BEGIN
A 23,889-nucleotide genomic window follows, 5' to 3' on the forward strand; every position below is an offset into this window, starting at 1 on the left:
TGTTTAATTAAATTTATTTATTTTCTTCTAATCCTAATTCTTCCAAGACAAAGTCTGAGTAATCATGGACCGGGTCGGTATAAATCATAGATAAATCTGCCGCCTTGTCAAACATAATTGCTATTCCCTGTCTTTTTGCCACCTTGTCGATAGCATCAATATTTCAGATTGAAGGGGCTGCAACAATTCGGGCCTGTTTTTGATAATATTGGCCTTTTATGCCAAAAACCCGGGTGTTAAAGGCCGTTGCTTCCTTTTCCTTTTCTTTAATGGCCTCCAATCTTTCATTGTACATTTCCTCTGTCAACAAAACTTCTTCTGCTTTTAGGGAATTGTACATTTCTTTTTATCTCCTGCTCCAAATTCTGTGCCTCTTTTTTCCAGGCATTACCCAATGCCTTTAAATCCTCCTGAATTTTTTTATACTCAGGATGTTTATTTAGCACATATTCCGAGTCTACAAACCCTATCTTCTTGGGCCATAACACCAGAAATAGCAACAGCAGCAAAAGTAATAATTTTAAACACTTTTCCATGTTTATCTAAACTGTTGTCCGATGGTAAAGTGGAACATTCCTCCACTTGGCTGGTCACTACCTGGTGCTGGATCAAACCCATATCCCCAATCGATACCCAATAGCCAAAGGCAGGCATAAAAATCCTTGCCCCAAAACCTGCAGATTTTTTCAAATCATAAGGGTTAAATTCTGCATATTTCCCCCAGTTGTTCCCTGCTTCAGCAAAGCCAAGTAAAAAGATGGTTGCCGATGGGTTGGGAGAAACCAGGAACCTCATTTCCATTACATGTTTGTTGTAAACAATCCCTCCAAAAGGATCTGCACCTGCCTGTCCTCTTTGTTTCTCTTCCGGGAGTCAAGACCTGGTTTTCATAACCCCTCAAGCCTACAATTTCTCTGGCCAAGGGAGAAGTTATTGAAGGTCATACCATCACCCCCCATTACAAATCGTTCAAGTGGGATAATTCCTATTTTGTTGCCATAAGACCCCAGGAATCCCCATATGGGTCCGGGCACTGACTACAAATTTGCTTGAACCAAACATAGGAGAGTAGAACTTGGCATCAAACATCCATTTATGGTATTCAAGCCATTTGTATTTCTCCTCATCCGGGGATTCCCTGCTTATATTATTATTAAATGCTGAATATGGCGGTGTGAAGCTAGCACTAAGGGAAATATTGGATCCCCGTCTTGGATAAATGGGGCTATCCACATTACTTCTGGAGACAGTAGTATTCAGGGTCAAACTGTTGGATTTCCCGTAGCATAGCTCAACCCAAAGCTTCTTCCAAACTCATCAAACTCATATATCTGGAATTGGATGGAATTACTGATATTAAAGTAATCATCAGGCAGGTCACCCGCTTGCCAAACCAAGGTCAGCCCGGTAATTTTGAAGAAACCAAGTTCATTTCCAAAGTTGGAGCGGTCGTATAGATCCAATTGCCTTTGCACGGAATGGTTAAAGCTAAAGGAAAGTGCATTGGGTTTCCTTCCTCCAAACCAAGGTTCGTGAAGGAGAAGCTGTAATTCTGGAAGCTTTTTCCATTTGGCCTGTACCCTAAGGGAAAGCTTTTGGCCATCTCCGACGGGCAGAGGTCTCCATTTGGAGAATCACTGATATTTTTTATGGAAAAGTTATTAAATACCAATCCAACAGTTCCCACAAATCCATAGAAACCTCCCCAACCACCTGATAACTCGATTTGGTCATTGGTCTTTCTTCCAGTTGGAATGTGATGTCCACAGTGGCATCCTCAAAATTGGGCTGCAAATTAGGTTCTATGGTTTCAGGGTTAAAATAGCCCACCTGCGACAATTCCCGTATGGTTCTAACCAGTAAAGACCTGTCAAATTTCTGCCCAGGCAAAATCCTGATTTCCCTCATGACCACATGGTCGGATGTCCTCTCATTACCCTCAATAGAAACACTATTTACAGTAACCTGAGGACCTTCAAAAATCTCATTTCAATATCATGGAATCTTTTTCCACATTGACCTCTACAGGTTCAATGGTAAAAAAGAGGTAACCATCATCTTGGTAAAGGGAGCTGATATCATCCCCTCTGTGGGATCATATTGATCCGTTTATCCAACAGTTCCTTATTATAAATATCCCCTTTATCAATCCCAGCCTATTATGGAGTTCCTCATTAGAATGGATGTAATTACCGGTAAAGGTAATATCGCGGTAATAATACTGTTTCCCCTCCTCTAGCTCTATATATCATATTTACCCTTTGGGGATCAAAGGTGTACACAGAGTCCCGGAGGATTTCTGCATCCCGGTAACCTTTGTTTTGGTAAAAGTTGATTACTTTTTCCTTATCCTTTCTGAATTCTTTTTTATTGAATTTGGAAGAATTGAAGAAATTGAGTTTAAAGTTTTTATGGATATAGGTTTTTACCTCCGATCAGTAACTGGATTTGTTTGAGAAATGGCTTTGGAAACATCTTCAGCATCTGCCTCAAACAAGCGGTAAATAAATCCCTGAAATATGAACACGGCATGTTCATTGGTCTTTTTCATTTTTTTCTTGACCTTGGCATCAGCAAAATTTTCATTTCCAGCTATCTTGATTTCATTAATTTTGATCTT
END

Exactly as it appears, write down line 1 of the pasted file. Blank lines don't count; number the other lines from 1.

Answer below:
A 23,889-nucleotide genomic window follows, 5' to 3' on the forward strand; every position below is an offset into this window, starting at 1 on the left: